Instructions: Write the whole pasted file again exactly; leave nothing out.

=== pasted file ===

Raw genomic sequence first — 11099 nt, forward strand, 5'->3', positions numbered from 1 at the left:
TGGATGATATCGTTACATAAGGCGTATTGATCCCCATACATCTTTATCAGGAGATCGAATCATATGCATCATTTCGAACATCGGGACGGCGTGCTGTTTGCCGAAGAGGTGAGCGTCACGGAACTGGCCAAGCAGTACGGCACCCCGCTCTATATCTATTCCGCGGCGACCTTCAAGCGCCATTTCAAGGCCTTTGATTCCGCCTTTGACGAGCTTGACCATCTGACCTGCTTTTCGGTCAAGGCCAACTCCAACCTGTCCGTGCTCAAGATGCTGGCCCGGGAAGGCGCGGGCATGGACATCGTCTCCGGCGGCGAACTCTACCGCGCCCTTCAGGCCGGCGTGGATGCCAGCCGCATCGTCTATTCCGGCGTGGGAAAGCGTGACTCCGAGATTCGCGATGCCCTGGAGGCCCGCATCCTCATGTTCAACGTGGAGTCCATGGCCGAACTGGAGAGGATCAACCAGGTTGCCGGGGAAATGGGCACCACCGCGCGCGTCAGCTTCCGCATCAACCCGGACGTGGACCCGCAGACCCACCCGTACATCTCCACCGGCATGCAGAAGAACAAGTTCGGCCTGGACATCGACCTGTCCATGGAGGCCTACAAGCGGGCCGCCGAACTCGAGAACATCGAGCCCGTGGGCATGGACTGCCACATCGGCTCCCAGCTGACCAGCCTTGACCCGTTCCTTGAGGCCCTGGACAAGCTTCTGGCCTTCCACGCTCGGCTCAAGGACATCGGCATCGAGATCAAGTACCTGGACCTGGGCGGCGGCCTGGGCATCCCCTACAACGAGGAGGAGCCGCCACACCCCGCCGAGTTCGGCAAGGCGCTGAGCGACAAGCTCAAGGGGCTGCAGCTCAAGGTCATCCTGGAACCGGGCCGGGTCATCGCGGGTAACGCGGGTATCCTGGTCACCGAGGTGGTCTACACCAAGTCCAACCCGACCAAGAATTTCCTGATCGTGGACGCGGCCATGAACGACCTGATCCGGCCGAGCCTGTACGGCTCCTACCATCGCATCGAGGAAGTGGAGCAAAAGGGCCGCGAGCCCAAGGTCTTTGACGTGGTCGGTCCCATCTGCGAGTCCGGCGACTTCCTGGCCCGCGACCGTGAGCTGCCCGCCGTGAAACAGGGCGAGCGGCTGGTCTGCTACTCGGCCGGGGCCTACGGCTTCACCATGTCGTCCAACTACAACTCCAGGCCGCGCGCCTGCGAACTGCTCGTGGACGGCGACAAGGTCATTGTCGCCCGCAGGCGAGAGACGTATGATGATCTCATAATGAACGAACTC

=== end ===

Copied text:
Raw genomic sequence first — 11099 nt, forward strand, 5'->3', positions numbered from 1 at the left:
TGGATGATATCGTTACATAAGGCGTATTGATCCCCATACATCTTTATCAGGAGATCGAATCATATGCATCATTTCGAACATCGGGACGGCGTGCTGTTTGCCGAAGAGGTGAGCGTCACGGAACTGGCCAAGCAGTACGGCACCCCGCTCTATATCTATTCCGCGGCGACCTTCAAGCGCCATTTCAAGGCCTTTGATTCCGCCTTTGACGAGCTTGACCATCTGACCTGCTTTTCGGTCAAGGCCAACTCCAACCTGTCCGTGCTCAAGATGCTGGCCCGGGAAGGCGCGGGCATGGACATCGTCTCCGGCGGCGAACTCTACCGCGCCCTTCAGGCCGGCGTGGATGCCAGCCGCATCGTCTATTCCGGCGTGGGAAAGCGTGACTCCGAGATTCGCGATGCCCTGGAGGCCCGCATCCTCATGTTCAACGTGGAGTCCATGGCCGAACTGGAGAGGATCAACCAGGTTGCCGGGGAAATGGGCACCACCGCGCGCGTCAGCTTCCGCATCAACCCGGACGTGGACCCGCAGACCCACCCGTACATCTCCACCGGCATGCAGAAGAACAAGTTCGGCCTGGACATCGACCTGTCCATGGAGGCCTACAAGCGGGCCGCCGAACTCGAGAACATCGAGCCCGTGGGCATGGACTGCCACATCGGCTCCCAGCTGACCAGCCTTGACCCGTTCCTTGAGGCCCTGGACAAGCTTCTGGCCTTCCACGCTCGGCTCAAGGACATCGGCATCGAGATCAAGTACCTGGACCTGGGCGGCGGCCTGGGCATCCCCTACAACGAGGAGGAGCCGCCACACCCCGCCGAGTTCGGCAAGGCGCTGAGCGACAAGCTCAAGGGGCTGCAGCTCAAGGTCATCCTGGAACCGGGCCGGGTCATCGCGGGTAACGCGGGTATCCTGGTCACCGAGGTGGTCTACACCAAGTCCAACCCGACCAAGAATTTCCTGATCGTGGACGCGGCCATGAACGACCTGATCCGGCCGAGCCTGTACGGCTCCTACCATCGCATCGAGGAAGTGGAGCAAAAGGGCCGCGAGCCCAAGGTCTTTGACGTGGTCGGTCCCATCTGCGAGTCCGGCGACTTCCTGGCCCGCGACCGTGAGCTGCCCGCCGTGAAACAGGGCGAGCGGCTGGTCTGCTACTCGGCCGGGGCCTACGGCTTCACCATGTCGTCCAACTACAACTCCAGGCCGCGCGCCTGCGAACTGCTCGTGGACGGCGACAAGGTCATTGTCGCCCGCAGGCGAGAGACGTATGATGATCTCATAATGAACGAACTC